Still… something was missing. Although I couldn’t say what it was, I felt I was not doing something right. And midway my novel it hit me. WOW. I had come across this bit of POV wisdom before, but it seems I needed one of my out-of-brain experiences for my POV epiphany.

No, I didn’t invent anything new. The information was readily available; I just didn’t see. I had read about narrative times/tenses (past, present, future), and about character voice, mostly in the narrative. Even the simple approach above from Wikipedia hinted to this major realization for me: “at its narrowest and most subjective scope, the story reads as though the viewpoint character were narrating it.”

It was when I found a writers’ aid book that it all connected in my gray matter. In this, I have to give credit to Rivet Your Readers with Deep Point of View, by Jill Elizabeth Nelson.   The virtual doors in my mind opened wide. I finally connected the dots of my POV’s missing links, and knew exactly what I wanted to accomplish: my characters not only engaging in dialog, sharing their direct thoughts – and as add on challenge, telepathy – but narrating their own stories as well.

The author discusses how to eliminate narrative distance by what she coins a deep POV approach. She goes onto explaining how narrative, and not just in dialog or in characters direct thoughts, can use the voice and POV of a character. Narrative distance, as I understood it, being the insertion (consciously or not) of a narrator between the character’s POV and the reader. Apparently this is also known as author intrusion, and in Wikipedia’s information, I surmise it relates to the story reading as thought the character’s viewpoint were narrating it. The examples and exercises the author provides are also helpful and very revealing.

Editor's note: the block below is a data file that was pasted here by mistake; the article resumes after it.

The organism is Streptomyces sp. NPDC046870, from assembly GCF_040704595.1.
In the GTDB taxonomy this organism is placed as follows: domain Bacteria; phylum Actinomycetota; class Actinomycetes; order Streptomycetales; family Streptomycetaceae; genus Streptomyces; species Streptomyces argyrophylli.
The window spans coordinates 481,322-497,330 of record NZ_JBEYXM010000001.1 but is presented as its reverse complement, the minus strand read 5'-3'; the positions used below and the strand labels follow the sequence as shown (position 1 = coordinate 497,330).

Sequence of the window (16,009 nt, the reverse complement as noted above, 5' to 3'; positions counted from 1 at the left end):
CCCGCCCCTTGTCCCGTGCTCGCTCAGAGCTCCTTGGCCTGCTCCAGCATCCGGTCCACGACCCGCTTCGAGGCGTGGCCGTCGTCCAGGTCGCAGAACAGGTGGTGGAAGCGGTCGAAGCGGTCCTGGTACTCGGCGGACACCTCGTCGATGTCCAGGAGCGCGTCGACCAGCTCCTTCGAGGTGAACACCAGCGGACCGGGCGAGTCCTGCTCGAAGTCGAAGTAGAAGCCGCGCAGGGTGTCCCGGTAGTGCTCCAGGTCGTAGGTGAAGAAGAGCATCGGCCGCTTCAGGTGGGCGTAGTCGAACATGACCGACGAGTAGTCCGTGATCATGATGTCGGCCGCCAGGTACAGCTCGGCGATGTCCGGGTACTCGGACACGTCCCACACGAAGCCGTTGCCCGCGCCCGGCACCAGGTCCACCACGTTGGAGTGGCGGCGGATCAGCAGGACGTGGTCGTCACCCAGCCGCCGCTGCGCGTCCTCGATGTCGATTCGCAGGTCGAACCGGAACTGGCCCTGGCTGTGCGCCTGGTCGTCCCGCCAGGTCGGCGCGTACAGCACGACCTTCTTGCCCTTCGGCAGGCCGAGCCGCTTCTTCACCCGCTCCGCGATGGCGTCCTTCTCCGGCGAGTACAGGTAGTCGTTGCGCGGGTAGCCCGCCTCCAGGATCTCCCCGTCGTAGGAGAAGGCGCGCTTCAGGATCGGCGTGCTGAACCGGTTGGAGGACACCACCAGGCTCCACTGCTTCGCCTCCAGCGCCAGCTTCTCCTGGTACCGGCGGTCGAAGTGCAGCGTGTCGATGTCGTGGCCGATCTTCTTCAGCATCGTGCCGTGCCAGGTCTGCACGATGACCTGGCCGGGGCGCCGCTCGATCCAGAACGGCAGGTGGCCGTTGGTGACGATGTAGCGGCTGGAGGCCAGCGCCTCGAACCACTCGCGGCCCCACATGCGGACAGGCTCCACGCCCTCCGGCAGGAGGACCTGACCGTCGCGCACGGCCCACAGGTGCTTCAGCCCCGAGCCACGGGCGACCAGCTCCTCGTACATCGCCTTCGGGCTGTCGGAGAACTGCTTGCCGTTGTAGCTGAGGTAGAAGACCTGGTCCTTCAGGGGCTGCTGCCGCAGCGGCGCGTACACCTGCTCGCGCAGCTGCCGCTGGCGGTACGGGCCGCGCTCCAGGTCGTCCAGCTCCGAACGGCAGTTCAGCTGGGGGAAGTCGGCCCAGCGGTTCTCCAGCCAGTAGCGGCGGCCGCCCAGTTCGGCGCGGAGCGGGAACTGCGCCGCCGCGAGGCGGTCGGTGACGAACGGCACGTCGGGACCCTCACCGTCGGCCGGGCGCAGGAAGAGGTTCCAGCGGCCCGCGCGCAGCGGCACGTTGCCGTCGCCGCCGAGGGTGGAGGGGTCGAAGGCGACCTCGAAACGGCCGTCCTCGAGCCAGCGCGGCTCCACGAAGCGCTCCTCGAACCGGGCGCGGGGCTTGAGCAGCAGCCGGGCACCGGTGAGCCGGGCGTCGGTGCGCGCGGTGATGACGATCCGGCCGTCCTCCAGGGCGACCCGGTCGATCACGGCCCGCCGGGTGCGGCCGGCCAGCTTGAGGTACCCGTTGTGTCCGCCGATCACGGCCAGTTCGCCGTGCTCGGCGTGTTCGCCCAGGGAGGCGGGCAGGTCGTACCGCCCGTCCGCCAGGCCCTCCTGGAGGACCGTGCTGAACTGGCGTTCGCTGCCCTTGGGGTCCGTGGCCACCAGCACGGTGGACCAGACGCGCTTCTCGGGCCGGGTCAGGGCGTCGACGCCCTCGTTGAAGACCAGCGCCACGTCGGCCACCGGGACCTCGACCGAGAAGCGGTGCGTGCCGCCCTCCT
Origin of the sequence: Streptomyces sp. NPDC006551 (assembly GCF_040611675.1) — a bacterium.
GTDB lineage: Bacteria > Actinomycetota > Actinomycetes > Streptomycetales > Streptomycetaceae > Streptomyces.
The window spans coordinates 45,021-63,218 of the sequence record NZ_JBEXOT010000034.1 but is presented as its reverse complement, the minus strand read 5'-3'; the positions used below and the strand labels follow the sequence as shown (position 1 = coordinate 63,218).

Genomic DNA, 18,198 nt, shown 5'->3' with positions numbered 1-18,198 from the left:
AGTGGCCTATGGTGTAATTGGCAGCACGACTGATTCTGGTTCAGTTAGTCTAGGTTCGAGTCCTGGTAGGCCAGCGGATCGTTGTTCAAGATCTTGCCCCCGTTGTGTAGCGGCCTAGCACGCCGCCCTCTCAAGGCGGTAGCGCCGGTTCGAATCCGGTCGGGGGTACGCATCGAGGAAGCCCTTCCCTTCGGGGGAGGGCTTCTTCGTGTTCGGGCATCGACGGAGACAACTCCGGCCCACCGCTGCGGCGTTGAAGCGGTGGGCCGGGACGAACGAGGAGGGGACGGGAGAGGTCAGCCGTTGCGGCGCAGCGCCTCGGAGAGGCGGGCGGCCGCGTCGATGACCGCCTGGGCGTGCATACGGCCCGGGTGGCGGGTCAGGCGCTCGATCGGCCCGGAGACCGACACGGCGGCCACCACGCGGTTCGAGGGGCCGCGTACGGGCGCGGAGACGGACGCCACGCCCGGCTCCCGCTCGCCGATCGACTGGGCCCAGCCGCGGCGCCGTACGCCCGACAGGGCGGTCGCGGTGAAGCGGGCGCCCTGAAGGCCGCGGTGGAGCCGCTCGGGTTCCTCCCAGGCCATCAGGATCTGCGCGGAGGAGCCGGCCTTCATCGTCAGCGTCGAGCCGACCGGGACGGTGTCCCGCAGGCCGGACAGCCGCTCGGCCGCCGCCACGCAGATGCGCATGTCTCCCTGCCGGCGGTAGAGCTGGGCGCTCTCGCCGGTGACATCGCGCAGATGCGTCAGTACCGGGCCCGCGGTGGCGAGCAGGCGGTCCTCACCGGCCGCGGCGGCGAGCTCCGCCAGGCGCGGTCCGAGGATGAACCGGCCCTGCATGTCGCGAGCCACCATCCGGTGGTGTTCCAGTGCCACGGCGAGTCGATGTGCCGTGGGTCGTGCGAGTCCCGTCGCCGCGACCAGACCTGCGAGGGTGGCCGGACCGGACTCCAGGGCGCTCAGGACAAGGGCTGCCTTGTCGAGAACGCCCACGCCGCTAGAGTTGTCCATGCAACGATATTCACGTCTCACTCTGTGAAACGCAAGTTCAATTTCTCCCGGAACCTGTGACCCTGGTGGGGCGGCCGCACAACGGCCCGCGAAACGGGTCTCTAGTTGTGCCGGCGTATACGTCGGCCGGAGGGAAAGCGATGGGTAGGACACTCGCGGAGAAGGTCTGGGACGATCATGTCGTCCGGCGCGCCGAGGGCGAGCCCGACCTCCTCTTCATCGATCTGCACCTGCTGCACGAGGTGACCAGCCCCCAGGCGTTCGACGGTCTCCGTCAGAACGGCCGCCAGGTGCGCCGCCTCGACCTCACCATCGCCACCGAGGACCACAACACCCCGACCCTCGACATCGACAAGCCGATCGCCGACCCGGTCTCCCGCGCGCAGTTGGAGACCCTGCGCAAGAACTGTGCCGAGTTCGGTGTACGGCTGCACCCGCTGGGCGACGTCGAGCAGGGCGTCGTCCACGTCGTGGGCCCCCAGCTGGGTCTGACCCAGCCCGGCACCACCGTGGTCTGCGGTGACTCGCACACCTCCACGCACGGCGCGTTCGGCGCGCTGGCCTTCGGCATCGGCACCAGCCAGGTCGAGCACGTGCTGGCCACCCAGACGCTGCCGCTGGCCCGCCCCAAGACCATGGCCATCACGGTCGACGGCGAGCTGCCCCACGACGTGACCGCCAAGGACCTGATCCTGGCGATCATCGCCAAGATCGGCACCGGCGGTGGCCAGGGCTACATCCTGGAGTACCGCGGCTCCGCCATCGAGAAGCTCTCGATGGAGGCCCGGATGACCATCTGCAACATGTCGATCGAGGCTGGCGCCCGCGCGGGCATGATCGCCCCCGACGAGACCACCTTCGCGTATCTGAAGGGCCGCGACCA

Again, in my understanding, as I can’t speak for the author, in deep POV mode, the writer can use sort of indirect thoughts for narrative that falls outside the well-known direct thinking in the customary italics. So, instead of narrating what characters are doing, write how it feels to them doing what they do, and seeing what they see, not as a monolog, still with the flair of narrative. And yes, it may not completely eliminate the telling part of narrative, yet reduces tremendously that aspect of writing. The author also goes onto sharing how to avoid naming feelings, inserting see/saw/felt, and a very enlightening section about avoiding Motivation/Reaction Units (MRUs).

This may not be a great discovery for most writers. For me, I have to say that using a technique to remove myself as the narrator – which as hard as I tried to be subjective, could often hear my voice in the narration – and allowing my characters to reveal their own stories was truly liberating. And no, I still don’t master the art of deep POV. But I’m committed to having my characters narrate their own magic, their sorrows and their victories.